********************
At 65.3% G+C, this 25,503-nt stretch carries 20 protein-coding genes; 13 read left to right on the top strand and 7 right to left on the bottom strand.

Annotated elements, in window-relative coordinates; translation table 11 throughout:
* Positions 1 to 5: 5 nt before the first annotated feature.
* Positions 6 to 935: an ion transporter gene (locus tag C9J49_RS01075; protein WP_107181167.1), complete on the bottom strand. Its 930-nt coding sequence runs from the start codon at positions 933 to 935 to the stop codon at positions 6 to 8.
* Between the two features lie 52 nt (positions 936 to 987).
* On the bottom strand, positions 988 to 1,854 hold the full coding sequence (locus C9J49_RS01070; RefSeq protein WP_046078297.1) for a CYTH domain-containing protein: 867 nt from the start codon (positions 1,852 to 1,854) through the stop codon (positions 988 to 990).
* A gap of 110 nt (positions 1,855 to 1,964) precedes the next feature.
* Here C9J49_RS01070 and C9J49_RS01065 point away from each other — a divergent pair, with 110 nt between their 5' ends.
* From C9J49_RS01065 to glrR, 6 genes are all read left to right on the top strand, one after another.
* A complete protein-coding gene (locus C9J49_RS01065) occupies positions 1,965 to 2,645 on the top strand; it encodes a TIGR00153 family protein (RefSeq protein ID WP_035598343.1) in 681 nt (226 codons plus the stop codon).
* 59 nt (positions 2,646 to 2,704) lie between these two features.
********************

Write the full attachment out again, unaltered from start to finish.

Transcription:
At 65.3% G+C, this 25,503-nt stretch carries 20 protein-coding genes; 13 read left to right on the top strand and 7 right to left on the bottom strand.

Annotated elements, in window-relative coordinates; translation table 11 throughout:
* Positions 1 to 5: 5 nt before the first annotated feature.
* Positions 6 to 935: an ion transporter gene (locus tag C9J49_RS01075; protein WP_107181167.1), complete on the bottom strand. Its 930-nt coding sequence runs from the start codon at positions 933 to 935 to the stop codon at positions 6 to 8.
* Between the two features lie 52 nt (positions 936 to 987).
* On the bottom strand, positions 988 to 1,854 hold the full coding sequence (locus C9J49_RS01070; RefSeq protein WP_046078297.1) for a CYTH domain-containing protein: 867 nt from the start codon (positions 1,852 to 1,854) through the stop codon (positions 988 to 990).
* A gap of 110 nt (positions 1,855 to 1,964) precedes the next feature.
* Here C9J49_RS01070 and C9J49_RS01065 point away from each other — a divergent pair, with 110 nt between their 5' ends.
* From C9J49_RS01065 to glrR, 6 genes are all read left to right on the top strand, one after another.
* A complete protein-coding gene (locus C9J49_RS01065) occupies positions 1,965 to 2,645 on the top strand; it encodes a TIGR00153 family protein (RefSeq protein ID WP_035598343.1) in 681 nt (226 codons plus the stop codon).
* 59 nt (positions 2,646 to 2,704) lie between these two features.